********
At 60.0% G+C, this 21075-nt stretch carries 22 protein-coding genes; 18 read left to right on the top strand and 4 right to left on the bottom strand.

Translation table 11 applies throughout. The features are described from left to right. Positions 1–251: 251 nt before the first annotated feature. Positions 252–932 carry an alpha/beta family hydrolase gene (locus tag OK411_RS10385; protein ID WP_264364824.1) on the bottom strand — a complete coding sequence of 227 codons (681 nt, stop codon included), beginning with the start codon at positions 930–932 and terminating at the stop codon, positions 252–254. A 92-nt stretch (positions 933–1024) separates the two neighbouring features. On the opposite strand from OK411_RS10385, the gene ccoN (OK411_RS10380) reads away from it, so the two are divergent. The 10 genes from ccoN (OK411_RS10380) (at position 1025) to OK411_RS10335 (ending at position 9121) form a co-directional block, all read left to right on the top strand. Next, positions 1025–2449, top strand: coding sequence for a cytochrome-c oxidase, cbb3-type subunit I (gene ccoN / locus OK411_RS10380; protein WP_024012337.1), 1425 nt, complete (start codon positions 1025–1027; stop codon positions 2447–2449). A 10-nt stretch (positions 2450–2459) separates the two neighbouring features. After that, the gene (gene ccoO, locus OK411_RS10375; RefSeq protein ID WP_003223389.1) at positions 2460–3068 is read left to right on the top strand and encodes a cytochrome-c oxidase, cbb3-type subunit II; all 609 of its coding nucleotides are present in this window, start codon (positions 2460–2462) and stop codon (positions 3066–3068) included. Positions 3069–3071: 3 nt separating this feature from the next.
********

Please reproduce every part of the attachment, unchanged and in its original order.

At 60.0% G+C, this 21075-nt stretch carries 22 protein-coding genes; 18 read left to right on the top strand and 4 right to left on the bottom strand.

Translation table 11 applies throughout. The features are described from left to right. Positions 1–251: 251 nt before the first annotated feature. Positions 252–932 carry an alpha/beta family hydrolase gene (locus tag OK411_RS10385; protein ID WP_264364824.1) on the bottom strand — a complete coding sequence of 227 codons (681 nt, stop codon included), beginning with the start codon at positions 930–932 and terminating at the stop codon, positions 252–254. A 92-nt stretch (positions 933–1024) separates the two neighbouring features. On the opposite strand from OK411_RS10385, the gene ccoN (OK411_RS10380) reads away from it, so the two are divergent. The 10 genes from ccoN (OK411_RS10380) (at position 1025) to OK411_RS10335 (ending at position 9121) form a co-directional block, all read left to right on the top strand. Next, positions 1025–2449, top strand: coding sequence for a cytochrome-c oxidase, cbb3-type subunit I (gene ccoN / locus OK411_RS10380; protein WP_024012337.1), 1425 nt, complete (start codon positions 1025–1027; stop codon positions 2447–2449). A 10-nt stretch (positions 2450–2459) separates the two neighbouring features. After that, the gene (gene ccoO, locus OK411_RS10375; RefSeq protein ID WP_003223389.1) at positions 2460–3068 is read left to right on the top strand and encodes a cytochrome-c oxidase, cbb3-type subunit II; all 609 of its coding nucleotides are present in this window, start codon (positions 2460–2462) and stop codon (positions 3066–3068) included. Positions 3069–3071: 3 nt separating this feature from the next.